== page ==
Wednesday, February 27, 2013

Island People Rise

You already know it's coming; it's still cold as balls and it's barely March but still, you feel it.

Something in the wind perhaps, a sudden earthiness in the air, a hint of warmth that despite the chilling cold can only mean one thing; island people season is coming, and it's about damn time. When you're an islander living in temperate climates, Summer never seems to come quickly enough yet never seems to last as long as Winter appears to.

One would think that after 11 years I'd have been used to the changing of the seasons. All things considered, I always am prepared, physically and logistically, it's the mental toll I'm yet to figure out. It may sound trivial but I still find myself overcome  by mental anguish (well fine, not anguish but I'm definitely perturbed) each year at the onset of Winter. Physically I know what to do, I get all my winter jackets out, plug up the heater, dust off the Timberlands, check tyre tread and air pressure, pre-winter engine service, top up fluids, etc.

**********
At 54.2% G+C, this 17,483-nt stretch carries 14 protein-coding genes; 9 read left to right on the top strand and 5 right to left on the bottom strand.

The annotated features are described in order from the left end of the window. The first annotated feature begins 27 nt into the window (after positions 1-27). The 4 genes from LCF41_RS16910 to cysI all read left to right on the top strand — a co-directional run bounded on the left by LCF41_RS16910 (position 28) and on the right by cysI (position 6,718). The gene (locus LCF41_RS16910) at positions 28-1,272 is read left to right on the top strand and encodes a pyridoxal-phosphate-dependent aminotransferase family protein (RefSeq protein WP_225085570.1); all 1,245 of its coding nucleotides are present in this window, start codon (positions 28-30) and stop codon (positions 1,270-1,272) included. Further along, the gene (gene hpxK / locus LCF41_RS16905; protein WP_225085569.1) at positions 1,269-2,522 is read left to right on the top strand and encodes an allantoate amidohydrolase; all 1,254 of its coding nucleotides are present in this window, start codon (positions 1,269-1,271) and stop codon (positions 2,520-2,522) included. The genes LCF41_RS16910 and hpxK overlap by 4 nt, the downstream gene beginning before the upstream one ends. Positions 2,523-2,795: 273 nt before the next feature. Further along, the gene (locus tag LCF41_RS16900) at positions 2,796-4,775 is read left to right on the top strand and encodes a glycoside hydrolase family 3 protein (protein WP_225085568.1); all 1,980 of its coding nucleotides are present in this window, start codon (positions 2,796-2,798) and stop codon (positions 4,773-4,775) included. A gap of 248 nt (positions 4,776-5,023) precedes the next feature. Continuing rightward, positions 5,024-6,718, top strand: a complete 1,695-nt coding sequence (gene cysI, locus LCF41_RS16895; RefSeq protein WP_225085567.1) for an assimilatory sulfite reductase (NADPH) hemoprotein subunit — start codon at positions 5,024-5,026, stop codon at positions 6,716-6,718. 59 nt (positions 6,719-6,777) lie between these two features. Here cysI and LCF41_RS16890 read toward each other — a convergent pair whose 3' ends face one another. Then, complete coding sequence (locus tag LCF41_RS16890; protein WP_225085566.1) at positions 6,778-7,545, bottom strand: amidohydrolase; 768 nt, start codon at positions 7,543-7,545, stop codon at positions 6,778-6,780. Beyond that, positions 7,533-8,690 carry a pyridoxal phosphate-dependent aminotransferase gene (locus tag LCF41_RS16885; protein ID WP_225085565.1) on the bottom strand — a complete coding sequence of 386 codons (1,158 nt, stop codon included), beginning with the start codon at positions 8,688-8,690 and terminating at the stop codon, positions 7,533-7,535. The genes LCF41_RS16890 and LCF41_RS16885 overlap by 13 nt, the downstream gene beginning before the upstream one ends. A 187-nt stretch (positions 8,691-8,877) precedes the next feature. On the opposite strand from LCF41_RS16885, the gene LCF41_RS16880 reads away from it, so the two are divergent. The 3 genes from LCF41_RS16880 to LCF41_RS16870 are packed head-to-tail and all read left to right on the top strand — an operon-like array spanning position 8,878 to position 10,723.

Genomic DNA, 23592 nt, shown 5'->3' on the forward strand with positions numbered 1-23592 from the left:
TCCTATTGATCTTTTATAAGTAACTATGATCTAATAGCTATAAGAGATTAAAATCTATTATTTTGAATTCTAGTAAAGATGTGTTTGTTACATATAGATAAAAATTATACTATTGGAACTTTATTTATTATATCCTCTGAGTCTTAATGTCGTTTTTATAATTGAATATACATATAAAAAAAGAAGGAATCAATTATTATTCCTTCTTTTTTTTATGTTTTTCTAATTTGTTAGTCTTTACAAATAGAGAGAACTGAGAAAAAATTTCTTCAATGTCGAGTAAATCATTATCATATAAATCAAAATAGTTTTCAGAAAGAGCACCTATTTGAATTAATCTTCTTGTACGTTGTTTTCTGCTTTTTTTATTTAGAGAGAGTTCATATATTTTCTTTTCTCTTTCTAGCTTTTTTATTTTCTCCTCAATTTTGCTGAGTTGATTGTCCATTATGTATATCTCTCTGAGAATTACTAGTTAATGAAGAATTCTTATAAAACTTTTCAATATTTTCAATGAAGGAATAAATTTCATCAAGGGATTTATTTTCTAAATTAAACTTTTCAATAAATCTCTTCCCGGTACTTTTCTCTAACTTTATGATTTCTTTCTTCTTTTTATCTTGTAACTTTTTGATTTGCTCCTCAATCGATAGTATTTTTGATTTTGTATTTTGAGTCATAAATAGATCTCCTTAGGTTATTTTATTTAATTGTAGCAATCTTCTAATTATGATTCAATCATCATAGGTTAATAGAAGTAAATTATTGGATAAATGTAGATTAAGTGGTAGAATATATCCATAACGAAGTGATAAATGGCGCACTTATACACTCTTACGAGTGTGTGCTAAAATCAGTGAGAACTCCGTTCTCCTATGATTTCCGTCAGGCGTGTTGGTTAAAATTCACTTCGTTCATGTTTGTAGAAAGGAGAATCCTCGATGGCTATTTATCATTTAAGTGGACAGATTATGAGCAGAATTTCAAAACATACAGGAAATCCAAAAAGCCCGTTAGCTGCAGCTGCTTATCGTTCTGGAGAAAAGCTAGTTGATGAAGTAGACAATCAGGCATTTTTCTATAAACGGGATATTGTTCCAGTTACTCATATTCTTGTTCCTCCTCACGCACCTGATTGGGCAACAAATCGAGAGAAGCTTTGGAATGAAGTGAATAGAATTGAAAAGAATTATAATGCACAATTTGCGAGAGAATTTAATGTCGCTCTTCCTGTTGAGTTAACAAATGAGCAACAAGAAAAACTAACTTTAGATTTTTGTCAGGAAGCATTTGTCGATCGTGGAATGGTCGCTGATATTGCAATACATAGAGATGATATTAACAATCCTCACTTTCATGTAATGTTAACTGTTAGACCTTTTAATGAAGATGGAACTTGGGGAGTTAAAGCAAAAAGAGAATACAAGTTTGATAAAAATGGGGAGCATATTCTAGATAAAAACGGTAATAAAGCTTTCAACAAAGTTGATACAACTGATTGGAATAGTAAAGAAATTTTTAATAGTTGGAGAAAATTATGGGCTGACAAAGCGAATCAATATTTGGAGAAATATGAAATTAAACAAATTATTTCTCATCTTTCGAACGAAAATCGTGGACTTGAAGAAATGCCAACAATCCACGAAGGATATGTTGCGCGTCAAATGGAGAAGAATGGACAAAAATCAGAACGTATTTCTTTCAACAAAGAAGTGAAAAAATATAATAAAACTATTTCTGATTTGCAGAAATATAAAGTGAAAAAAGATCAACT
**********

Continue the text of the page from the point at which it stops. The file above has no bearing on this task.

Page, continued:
But mentally, it's a different ball game. The joy of knowing summer is coming is always tempered by the knowledge that it's not going to last very long. Could you imagine the frustration of being a Trinbagonian living in a place that has maybe (on a good year) five warm months out of every twelve? That basically means we have five months to squeeze in all of the things that our fellow trinis get to do all year round.

Feel like kayaking in December? How about hiking in mid-February? Good luck finding a good river lime anytime before June (though if you live in South Florida, none of these gripes apply). As I've griped about previously on this blog, the State of Georgia limits all public water sport on State lands (i.e. everywhere) to the last weekend in May through the first weekend in September. This effectively means we have just about 4 months to squeeze in a year's worth of hiking, fishing, camping, beach, river tubing, kayaking, etc.